Heading to the RCMP detachment last week to meet the new Staff-Sergeant, I wasn’t sure what to expect. He’s the new chief of police in Revelstoke, and his name – Kurt Grabinsky – rings off the tongue if you say it in the over-the-top manner of a gruff, cigar-smoking police commander from a 1950s police flick.
So it was a nice surprise when he came out to greet me – average height and build, fast talking and definitely younger than expected.
Grabinsky, who’s in his early 40s, has been with the RCMP for 16 years. Growing up in Saskatoon, he was studying to become a lawyer. With a Bachelor or Arts in History and a Bachelor of Science in Physical Education, he was studying for his LSAT’s when he had one of those life-altering conversations.
He was working at a bike shop when a Saskatoon city police officer came in with his bicycle. “We sat and talked for 45 minutes and I changed my career path completely,” Grabinsky told me. “I went from working in a bike shop and going to university to applying to the RCMP and Saskatoon City Police.”
He was accepted to both, first working with the Saskatoon police and then moving to the RCMP. His career started in British Columbia, where he worked in Terrace, Telegraph Creek, Quadra Island and Tofino (where he worked with his predecessor, retired Revelstoke Staff-Sgt. Jacquie Olsen).
After over 11 years around B.C., he transferred to Ottawa where he spent four years in embassy patrol and customs and excise. Afterwards, he went to North Battleford, Saskatchewan.
Why become a police officer? “I wanted an active career where to help people was the goal. This is one of those areas I thought I could lend a hand,” Grabinsky said. “So far it has been an extremely rewarding career and I recommend it to everyone.”
In North Battleford, Grabinsky was the Sergeant and eventually the acting detachment commander. There, he worked in what has been referred to as the crime capital of Canada after topping Statistic Canada’s Crime Severity Index for three straight years. According to the Saskatoon Star-Phoenix, nearly one in three youth in North Battleford was charged with a crime in 2012 – three times the provincial average. It has the highest rate of non-violent crime and the third highest rate of violent crime in the country.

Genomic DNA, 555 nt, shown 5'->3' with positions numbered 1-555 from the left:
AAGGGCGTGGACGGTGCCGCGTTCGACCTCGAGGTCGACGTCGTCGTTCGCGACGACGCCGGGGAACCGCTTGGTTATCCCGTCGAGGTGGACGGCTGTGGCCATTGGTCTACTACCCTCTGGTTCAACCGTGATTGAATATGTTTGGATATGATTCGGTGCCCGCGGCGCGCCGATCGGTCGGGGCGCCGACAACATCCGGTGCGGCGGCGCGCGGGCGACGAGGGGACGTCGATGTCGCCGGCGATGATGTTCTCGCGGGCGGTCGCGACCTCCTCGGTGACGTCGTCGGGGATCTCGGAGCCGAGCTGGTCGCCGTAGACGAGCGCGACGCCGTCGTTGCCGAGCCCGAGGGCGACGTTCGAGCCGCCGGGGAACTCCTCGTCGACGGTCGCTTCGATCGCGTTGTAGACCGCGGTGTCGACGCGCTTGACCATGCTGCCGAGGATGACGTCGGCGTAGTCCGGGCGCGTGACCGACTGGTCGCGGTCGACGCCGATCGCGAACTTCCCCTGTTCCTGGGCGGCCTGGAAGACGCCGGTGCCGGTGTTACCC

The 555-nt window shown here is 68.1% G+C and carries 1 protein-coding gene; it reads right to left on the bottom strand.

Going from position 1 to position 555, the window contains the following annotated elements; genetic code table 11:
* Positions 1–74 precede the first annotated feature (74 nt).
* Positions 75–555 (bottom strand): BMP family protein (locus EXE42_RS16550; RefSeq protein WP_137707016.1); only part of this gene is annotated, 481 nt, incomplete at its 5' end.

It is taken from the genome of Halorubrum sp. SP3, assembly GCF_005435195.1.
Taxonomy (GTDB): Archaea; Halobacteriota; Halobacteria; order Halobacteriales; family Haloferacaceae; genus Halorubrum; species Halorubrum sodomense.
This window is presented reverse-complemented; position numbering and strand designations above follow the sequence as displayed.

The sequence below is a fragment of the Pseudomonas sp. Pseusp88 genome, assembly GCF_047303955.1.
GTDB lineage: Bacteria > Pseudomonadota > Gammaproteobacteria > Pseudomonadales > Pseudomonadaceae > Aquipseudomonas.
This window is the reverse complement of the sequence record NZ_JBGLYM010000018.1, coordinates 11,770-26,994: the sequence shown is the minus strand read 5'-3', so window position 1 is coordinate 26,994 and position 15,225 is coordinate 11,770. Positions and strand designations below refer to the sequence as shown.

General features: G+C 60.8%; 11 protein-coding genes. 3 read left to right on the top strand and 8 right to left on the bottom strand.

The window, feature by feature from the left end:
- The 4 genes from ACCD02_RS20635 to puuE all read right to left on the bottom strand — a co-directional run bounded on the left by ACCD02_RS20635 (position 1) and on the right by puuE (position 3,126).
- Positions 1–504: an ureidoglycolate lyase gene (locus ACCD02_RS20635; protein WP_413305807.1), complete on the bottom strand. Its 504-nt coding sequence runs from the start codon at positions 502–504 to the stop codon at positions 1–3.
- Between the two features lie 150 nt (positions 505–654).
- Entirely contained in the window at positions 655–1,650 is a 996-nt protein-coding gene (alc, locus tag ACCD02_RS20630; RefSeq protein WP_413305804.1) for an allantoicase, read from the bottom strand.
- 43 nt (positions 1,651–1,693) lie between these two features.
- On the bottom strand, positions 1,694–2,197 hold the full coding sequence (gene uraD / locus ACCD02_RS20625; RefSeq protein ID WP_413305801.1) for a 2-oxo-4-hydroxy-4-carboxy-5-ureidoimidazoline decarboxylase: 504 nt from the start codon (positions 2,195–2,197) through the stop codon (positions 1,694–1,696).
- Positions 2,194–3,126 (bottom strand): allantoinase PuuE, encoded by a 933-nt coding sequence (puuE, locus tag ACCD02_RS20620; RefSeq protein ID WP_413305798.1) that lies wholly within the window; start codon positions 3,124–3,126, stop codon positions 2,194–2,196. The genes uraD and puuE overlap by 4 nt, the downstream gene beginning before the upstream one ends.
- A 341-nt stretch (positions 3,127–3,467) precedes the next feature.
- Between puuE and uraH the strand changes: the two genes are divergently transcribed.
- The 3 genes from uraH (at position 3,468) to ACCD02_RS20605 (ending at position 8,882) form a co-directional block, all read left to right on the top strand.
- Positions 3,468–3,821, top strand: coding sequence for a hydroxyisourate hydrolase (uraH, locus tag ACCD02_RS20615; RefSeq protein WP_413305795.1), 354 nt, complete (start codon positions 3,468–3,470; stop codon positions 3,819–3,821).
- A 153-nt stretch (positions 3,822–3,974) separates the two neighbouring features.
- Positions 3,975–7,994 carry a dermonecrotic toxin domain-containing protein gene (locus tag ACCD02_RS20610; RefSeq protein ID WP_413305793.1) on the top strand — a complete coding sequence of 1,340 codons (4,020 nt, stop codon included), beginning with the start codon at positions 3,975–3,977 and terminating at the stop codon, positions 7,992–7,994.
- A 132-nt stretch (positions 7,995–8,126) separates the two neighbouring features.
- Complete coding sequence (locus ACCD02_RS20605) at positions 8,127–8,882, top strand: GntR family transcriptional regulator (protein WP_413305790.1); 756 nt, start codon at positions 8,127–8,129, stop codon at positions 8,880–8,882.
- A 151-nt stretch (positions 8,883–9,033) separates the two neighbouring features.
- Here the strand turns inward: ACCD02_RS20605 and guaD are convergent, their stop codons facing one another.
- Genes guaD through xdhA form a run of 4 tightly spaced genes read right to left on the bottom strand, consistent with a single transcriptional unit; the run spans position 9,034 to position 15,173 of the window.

The statistics don’t reflect the nature of the community, which is the centre of a larger regional population.
“When you walk around the streets of North Battleford it’s a lovely pleasant community, which is quite a nice place to be,” Grabinsky said. “I would spend my lunch break running through the hood, the less desirable neighbourhood. It didn’t bother me because it’s a rare time that it’s a problem.”
Still, he said there were lots of break and enters, gang violence, shootings and even a murder. Policing there was a big challenge where they were always on the run and didn’t have enough to do community outreach, he said. “Working in North Battleford, it was a non-stop environment.”
One tactic they did deploy in North Battleford was a committee called the hub. It consisted of representatives from numerous stakeholdrs, including the RCMP, the fire department, hospital, and social sectors, who met to create a community action plan. “We met twice a week to discuss clients in the community that may need assistance,” he said. “I’m not going to make commitments to that today but I want to see if we can partner together.”
Grabinsky said he prefers to take a community approach to policing, rather than crime and enforcement.
Grabinsky started in Revelstoke the day after Thanksgiving and he was on his third day on the job when I met him. He said he was attracted to the post because he and his family wanted to return to British Columbia. The ski resort didn’t hurt either.
“B.C more reflects who we are as people and we already feel more active and happier here than we have in the last few years,” he said, adding that his family had been here as tourists before and found the community very friendly and welcoming.
From a policing perspective, he noted Revelstoke does have a drug element that needs to be addressed.
“As I’ve seen in North Battleford, where the drug element – some people find it recreational – but there’s an outlying effect that it has on thefts to get the money to buy drugs, the destruction of the social network of a community when the effects of those drugs destroy families,” he said. “We need to rely on the laws to enforce this. We need to rely on information we can get from people in the community to reduce drug use and abuse and keep people healthy and safe.”
Grabinsky has a wife and three children – two school aged and one younger. He said he likes skiing, snowboarding, cycling, boating and soccer. His number one priority is his family and his second is his work.
“My work is overwhelming right now because learning a new job and having to be here for that job is going to be my goal for the next year,” he said. “And then I’ll put myself out there.”